How to Become a Process Server in Virginia

4 Min. Read / Updated on February 25th, 2021

If you want to become a process server in Virginia, you’re in luck, because Virginia is one of those states that doesn’t license or regulate process servers. Anyone who is 18 years of age or older, and who is not a party to the case, may serve civil process.

It’s worth noting that Virginia does not allow service of process on Sundays.

A few excerpts about becoming a process server from the Virginia Rules of Civil Procedure:

§ 8.01-293. Who to serve process.

The following persons are authorized to serve process:

  1. The sheriff within such territorial bounds as described in § 8.01-295; or
  2. Any person of age eighteen years or older and who is not a party or otherwise interested in the subject matter in controversy. Whenever in this Code the term “officer” or “sheriff” is used to refer to persons authorized to make, return or do any other act relating to service of process, such term shall be deemed to refer to any person authorized by this section to serve process.

Notwithstanding any other provision of law (i) only a sheriff may execute an order or writ of possession for personal, real or mixed property, including an order or writ of possession arising out of an action in unlawful entry and detainer or ejectment; (ii) any sheriff or law-enforcement officer as defined in § 9-169 of the Code of Virginia may serve any capias or criminal show cause order; and (iii) only a sheriff, the high constable for the City of Norfolk or Virginia Beach or a treasurer may levy upon property.

§ 8.01-296. Manner of serving process upon natural persons.

In any action at law or in equity or any other civil proceeding in any court, process, for which no particular mode of service is prescribed, may be served upon natural persons as follows:

  • By delivering a copy thereof in writing to the party in person; or
  • By substituted service in the following manner:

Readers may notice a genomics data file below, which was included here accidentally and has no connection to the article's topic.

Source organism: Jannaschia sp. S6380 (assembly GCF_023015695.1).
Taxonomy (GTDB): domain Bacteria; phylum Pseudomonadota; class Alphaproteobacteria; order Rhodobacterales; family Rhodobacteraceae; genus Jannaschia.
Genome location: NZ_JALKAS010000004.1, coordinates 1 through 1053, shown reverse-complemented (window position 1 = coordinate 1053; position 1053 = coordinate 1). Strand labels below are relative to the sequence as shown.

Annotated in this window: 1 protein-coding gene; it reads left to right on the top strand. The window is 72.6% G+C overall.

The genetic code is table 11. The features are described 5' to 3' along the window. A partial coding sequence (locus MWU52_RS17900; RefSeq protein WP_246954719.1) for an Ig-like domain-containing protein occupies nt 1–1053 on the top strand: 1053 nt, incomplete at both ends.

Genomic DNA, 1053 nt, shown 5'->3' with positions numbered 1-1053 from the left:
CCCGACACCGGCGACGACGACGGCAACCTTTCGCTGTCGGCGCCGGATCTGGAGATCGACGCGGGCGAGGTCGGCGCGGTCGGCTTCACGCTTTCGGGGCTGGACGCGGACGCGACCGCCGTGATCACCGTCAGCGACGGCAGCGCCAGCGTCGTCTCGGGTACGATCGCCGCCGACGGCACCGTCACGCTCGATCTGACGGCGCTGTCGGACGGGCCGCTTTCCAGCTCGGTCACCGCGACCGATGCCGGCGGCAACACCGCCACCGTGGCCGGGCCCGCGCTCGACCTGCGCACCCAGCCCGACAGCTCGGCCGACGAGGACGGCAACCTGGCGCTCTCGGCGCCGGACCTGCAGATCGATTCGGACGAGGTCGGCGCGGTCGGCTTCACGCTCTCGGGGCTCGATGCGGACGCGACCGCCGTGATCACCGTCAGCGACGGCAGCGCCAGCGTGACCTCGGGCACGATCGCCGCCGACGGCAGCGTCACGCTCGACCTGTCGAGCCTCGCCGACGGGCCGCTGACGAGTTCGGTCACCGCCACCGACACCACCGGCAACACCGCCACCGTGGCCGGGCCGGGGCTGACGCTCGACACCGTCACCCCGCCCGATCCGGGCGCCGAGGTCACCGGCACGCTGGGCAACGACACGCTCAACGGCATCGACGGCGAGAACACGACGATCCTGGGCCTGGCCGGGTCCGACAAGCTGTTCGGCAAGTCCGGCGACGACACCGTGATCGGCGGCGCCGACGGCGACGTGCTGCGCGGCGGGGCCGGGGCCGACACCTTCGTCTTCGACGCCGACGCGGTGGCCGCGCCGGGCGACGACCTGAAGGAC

1. If the party to be served is not found at his usual place of abode, by delivering a copy of such process and giving information of its purport to any person found there, who is a member of his family, other than a temporary sojourner or guest, and who is of the age of sixteen years or older; or
    2. If such service cannot be effected under subdivision 2 a, then by posting a copy of such process at the front door or at such other door as appears to be the main entrance of such place of abode, provided that not less than ten days before judgment by default may be entered, the party causing service or his attorney or agent mails to the party served a copy of such process and thereafter files in the office of the clerk of the court a certificate of such mailing. In any civil action brought in a general district court, the mailing of the application for a warrant in debt or affidavit for summons in unlawful detainer or other civil pleading or a copy of such pleading, whether yet issued by the court or not, which contains the date, time and place of the return, prior to or after filing such pleading in the general district court, shall satisfy the mailing requirements of this section. In any civil action brought in a circuit court, the mailing of a copy of the pleadings with a notice that the proceedings are pending in the court indicated and that upon the expiration of ten days after the giving of the notice and the expiration of the statutory period within which to respond, without further notice, the entry of a judgment by default as prayed for in the pleadings may be requested, shall satisfy the mailing requirements of this section and any notice requirement of the Rules of Court. Any judgment by default entered after July 1, 1989, upon posted service in which proceedings a copy of the pleadings was mailed as provided for in this section prior to July 1, 1989, is validated.
    3. The person executing such service shall note the manner and the date of such service on the original and the copy of the process so delivered or posted under subdivision 2 and shall effect the return of process as provided in §§ 8.01-294 and 8.01-325.
  • If service cannot be effected under subdivisions 1 and 2 of this section, then by order of publication in appropriate cases under the provisions of §§ 8.01-316 through 8.01-320.

For the most up-to-date on becoming a process server in Virginia, see the website of Virginia’s Judicial System.

Legal Forms for Process Servers in Virginia

Download free legal forms for process servers in Virginia from the General District Court.

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